The prospect of imminent Nato raids against Serbia is looming large. "Nato is ready to take whatever measures are necessary ... these include air-strikes," the secretary-general of the alliance, Javier Solana, said.
Mr Hill went to Belgrade for a last-ditch effort to persuade the Yugoslav president to allow Nato peace-keepers into the Serbian province and thus remove the main obstacle to a settlement at the Rambouillet talks by thedeadline of 11am GMT.
If Mr Milosevic does not relent, strikes against military targets could be launched in days, conceivably hours - a message conveyed in a personal telephone call by the US Secretary of State, Madeleine Albright, on Thursday. But Mr Milosevic showed no sign of blinking, telling a Cypriot delegation that Belgrade would not give up Kosovo "even if we are bombed".
President Bill Clinton said yesterday that he saw no option but to use force against Yugoslavia if it fails to embrace a peace agreement on Kosovo, and he rejected extending today's deadline to reach an accord. "We ... stand united in our determination to use force if Serbia fails to meet its previous commitment to withdraw forces from Kosovo, and if it fails to accept the peace agreement," Mr Clinton said at a news conference in Washington with the French President, Jacques Chirac.
Mr Chirac urged Mr Milosevic to "choose the path of wisdom and not the path of war".
While Nato has drawn up plans for raids, planners recognise that conflict with Belgrade would be fraught with danger. Some 430 warplanes, including 260 US aircraft - among them F-117 Stealth bombers, B-52s and B-2 bombers, are massed, on 48-hour standby, to attack in Nato's Operation Noble Anvil.
Mr Milosevic has tried to exploit divisions within the Contact Group of countries in the negotiations, and Russia, his traditional friend in the six-nation body, has been voicing ever louder its opposition not only to air strikes, but also to the presence of Nato peace-keepers.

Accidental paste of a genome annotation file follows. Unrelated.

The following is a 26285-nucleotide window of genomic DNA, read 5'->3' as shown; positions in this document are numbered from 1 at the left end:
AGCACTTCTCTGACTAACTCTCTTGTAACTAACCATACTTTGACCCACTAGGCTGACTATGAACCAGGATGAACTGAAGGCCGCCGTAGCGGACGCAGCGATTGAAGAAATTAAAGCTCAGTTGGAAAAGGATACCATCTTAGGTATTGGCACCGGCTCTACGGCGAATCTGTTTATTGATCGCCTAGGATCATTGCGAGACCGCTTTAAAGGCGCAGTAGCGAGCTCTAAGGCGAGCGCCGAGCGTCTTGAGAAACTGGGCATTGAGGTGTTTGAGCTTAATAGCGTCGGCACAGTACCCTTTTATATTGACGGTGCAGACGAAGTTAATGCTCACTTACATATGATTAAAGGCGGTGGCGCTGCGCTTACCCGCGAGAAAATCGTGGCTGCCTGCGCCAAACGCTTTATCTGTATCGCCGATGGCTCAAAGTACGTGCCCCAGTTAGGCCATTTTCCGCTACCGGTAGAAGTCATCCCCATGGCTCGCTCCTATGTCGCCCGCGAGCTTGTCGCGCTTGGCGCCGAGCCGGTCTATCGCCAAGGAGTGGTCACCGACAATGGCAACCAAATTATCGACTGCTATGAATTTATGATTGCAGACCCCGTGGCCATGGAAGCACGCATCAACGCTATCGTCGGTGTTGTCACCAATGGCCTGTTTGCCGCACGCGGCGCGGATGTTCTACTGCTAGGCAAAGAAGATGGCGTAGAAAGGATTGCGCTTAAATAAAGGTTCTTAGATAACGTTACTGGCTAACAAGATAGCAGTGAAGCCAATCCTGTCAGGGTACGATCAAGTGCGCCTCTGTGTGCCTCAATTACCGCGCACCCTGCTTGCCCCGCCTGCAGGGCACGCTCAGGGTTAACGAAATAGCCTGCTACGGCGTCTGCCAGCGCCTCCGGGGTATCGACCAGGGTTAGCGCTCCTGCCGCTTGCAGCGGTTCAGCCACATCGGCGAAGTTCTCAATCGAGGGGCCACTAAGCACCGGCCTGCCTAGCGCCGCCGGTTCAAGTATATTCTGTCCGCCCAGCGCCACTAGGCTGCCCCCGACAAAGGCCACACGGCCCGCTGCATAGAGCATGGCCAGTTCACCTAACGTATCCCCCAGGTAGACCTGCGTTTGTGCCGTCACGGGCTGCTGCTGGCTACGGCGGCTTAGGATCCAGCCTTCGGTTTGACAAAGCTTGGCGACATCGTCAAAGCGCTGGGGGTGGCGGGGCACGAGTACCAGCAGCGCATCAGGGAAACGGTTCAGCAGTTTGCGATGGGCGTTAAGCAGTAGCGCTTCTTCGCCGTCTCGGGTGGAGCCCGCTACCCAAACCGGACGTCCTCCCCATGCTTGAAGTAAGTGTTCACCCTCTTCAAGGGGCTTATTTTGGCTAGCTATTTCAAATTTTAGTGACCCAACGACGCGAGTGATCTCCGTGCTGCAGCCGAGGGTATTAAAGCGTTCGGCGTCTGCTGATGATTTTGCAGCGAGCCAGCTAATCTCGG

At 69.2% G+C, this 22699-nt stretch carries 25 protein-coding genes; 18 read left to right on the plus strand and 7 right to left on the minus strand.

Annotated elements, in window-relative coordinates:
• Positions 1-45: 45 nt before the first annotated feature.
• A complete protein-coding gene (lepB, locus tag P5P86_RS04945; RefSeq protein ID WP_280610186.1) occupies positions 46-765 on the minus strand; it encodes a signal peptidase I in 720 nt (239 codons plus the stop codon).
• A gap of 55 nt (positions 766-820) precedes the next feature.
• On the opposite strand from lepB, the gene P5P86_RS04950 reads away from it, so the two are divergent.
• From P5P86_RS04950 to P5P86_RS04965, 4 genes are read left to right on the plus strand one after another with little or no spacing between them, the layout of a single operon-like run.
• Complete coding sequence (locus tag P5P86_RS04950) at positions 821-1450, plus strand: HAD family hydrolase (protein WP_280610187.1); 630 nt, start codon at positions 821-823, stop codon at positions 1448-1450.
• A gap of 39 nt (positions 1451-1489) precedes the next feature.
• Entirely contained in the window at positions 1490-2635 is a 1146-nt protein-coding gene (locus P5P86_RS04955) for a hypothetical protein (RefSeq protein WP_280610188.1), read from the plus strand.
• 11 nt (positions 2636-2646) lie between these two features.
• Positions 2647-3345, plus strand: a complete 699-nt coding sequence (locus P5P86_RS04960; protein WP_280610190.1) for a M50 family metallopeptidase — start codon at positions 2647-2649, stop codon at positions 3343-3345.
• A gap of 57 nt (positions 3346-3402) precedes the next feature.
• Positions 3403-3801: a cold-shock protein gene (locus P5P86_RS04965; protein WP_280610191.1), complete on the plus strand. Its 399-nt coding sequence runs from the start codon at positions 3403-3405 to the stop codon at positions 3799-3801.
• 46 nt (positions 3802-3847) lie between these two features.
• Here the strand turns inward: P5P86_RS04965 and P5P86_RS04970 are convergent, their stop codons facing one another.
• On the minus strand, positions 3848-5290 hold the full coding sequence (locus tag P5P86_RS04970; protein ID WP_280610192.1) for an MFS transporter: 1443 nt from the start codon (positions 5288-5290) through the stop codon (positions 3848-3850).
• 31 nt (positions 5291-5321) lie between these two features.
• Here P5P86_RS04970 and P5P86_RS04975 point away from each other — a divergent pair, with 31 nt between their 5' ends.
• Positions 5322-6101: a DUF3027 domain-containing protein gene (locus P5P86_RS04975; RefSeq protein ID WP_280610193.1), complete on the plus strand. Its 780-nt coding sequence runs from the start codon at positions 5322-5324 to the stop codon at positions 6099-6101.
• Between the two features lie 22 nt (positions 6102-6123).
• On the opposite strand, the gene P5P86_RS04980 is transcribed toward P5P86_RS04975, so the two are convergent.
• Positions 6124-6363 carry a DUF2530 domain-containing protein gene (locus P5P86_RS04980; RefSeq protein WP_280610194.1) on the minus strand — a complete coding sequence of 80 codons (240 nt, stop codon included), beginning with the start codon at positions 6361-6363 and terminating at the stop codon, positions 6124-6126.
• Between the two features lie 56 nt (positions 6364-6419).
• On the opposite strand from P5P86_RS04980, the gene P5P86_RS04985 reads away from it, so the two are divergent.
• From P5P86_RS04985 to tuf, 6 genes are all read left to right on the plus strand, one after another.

As Mr Milosevic spoke, thebrinkmanship intensified, with foreign missions in Belgrade withdrawing non-essential staff. Several governments, including Britain, the US and Germany, advised their nationals not to go to Yugoslavia, and to leave if they were already there.
At the same time, dignitaries - including Robin Cook, the Foreign Secretary, co-chairman of the conference, which started on 6 February - were arriving in Rambouillet for its end. But an admission of failure seemed in store rather than the announcement of a deal granting Kosovo wide autonomy and ending a year-long war that has killed 2,000 and driven 300,000 people from their homes.
"It looks very tough to reach a settlement, but we will be making every effort right down to the wire," Mr Cook said as he left for Paris, where he was to meet his French counterpart and co-chairman, Hubert Vedrine, and possibly Mrs Albright.
Closing one possible avenue of compromise, the Russian mediator, the Deputy Foreign Minister, Boris Mayorsky, denied that Russia was trying to win over Mr Milosevic by offering to deploy its own troops in the planned 28,000-strong force.
Complicating matters further, some negotiators for the ethnic Albanians, who constitute 90 per cent of the population of Kosovo, were criticising a deal they had earlier seemed to accept. Angry at the absence of any reference in the 60-page final draft agreement to a referendum that would lead to independence, they accused the Western mediators of excessively favouring Belgrade.
If the Albanians balk at the deal, punishing Mr Milosevic alone would be much harder for Nato to justify.